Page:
Iggy Azalea Says Labels Should Hire Psychologists

Iggy Azalea Says Labels Should Hire Psychologists


“Sports teams do it for their athletes, why not music labels?”

Iggy Azalea dropped some insight onto Twitter the other day, arguing that record labels should help protect artists’ mental health by employing psychologists.

Craig Sjodin / ABC via Getty Images

And you know what? I have to say, the “Fancy” rapper’s got a point.

Craig Sjodin / ABC via Getty Images

Taking to Twitter, Iggy wrote, “I REALLY WISH record labels would all agree to make it mandatory to hire at least ONE psychologist per label. Almost EVERY artist in recent times has expressed struggling with the level of hate & pressure. Sports teams do it for their athletes, why not music labels?”

I REALLY WISH record labels would all agree to make it mandatory to hire at least ONE
psychologist per label.

Almost EVERY artist in recent times has expressed struggling with the level of hate & pressure.

Sports teams do it for their athletes, why not music labels?

@IggyAzalea / Via Twitter: @IGGYAZALEA

“Also yes it may seem like ‘But there’s so many labels!'” she added. “There’s actually only about 4 guys running the entire music business so it would be pretty easy to hold them accountable and make them implement a change across their businesses.”

Also yes it may seem like
“But there’s so many labels!”
There’s actually only about 4 guys running the entire music business so it would be pretty easy to hold them accountable and make them implement a change across their businesses.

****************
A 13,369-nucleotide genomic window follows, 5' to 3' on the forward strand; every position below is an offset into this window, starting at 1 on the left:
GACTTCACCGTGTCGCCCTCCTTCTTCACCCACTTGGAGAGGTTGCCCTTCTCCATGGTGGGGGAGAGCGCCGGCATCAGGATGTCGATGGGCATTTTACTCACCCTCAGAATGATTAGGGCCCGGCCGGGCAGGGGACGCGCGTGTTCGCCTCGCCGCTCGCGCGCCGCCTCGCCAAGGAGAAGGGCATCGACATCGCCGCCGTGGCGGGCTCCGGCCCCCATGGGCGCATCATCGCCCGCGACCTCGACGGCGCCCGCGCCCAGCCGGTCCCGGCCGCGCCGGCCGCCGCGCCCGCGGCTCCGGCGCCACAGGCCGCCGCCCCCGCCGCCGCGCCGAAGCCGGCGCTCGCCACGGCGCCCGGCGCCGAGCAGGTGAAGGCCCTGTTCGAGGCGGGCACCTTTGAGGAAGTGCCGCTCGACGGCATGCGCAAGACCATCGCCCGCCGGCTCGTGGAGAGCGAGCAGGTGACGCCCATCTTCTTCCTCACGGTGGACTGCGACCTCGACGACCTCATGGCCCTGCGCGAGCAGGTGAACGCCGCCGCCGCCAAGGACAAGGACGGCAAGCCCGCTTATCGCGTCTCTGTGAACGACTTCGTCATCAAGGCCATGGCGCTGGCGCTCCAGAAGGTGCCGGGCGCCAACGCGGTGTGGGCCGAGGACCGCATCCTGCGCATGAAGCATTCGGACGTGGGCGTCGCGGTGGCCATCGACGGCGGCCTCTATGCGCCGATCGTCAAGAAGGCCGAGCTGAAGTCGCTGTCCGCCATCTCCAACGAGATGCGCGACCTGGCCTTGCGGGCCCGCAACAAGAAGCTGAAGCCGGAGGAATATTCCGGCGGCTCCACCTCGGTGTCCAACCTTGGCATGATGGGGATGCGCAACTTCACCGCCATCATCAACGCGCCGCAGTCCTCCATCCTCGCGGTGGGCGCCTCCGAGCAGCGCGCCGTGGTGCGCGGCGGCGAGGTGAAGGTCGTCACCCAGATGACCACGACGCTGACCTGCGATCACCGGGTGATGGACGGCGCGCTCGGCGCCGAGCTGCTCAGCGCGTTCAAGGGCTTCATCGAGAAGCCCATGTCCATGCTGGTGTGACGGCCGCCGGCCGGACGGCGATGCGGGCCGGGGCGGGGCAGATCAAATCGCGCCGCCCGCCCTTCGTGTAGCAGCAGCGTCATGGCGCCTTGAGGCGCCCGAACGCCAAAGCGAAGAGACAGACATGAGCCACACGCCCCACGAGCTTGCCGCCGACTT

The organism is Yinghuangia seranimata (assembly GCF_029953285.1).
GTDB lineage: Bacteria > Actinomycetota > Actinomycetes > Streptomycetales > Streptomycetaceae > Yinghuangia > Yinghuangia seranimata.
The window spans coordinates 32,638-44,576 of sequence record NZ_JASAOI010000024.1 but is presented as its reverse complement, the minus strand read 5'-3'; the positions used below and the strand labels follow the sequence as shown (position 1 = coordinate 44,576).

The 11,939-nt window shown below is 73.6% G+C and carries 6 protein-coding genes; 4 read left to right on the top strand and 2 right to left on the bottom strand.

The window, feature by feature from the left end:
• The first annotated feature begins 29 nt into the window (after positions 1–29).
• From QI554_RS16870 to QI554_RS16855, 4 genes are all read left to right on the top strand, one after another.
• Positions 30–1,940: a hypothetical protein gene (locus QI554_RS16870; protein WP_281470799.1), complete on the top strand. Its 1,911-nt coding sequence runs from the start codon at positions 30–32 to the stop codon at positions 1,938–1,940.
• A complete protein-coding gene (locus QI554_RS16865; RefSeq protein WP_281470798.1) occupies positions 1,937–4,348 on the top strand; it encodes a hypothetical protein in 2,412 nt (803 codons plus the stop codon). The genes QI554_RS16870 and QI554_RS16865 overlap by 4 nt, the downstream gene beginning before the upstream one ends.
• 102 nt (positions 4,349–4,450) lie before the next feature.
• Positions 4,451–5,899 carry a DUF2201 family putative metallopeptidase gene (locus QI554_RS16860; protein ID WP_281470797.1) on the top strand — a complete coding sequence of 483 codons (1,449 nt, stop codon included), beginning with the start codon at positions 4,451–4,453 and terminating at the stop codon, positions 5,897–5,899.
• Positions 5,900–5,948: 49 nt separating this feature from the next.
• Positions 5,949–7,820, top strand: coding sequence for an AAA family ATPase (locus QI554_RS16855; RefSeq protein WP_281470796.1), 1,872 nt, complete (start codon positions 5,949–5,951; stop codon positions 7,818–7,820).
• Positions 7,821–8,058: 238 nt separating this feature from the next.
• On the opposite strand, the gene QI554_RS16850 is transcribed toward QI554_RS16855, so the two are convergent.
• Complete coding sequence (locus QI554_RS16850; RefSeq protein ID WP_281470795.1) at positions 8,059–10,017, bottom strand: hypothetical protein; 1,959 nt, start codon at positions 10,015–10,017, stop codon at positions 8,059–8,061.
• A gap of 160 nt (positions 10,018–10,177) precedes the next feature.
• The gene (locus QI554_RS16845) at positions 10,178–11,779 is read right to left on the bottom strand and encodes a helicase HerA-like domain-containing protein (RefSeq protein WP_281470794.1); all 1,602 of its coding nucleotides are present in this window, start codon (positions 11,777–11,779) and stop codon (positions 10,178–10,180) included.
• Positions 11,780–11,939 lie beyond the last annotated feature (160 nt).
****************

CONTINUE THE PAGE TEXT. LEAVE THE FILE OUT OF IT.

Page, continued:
@IggyAzalea / Via Twitter: @IGGYAZALEA

Then, Iggy dropped some names. “Lucian Grainge is at the top of that list. Rob Stringer is also on the list, why isn’t he doing anything.”

@IggyAzalea / Via Twitter: @IGGYAZALEA

For context: Lucian Grainge is the CEO of Universal Music Group, and Rob Stringer is the CEO of Sony.

“Between these two guys that’s literally like 85% coverage across the labels,” Iggy concluded. “See what I’m saying? It’s not hard to actually do this. Why won’t they do it? But have like 20 deep teams of A&Rs that literally no one even wants in the studio.”

Between these two guys that’s literally like 85% coverage across the labels. See what I’m saying?
It’s not hard to actually do this.
Why won’t they do it?
But have like 20 deep teams of A&Rs that literally no one even wants in the studio.

@IggyAzalea / Via Twitter: @IGGYAZALEA

Iggy has been frank about her own mental health struggles before. Opening up to Cosmopolitan in 2019, the rapper talked about her journey towards seeking help at a mental-health retreat in Arizona. “I just couldn’t get out of functioning at this insanity level,” she said. “Where you’re like, ‘Whoa, hold on, don’t operate the vehicle.'”

Neil Mockford / GC Images / Getty Images

“The whole thing was very overwhelming,” she added. “You want to be right so bad because you feel like you’re justified, your emotions are so real. It’s hard to say, ‘Okay, I handled that in a bad way.'”

Also, Iggy is hardly alone in calling for a destigmatization of seeking help when it’s needed. Last May, Ariana Grande recognized Mental Health Awareness Month by posting a list of resources to Instagram.

Kevin Mazur / Getty Images for iHeartMedia

“Here’s to ending the stigma around mental health and normalizing asking for help,” Ariana captioned. “Healing isn’t linear, fun, quick or at all easy but we are here and we’ve got to commit to making this time as healthy, peaceful and beautiful as possible. the work is so hard but we are capable and worth it. sending so much love and strength.”

Anyway, this seems like a simple — and certainly valid — request on Iggy’s part.

Jason Mendez / Getty Images

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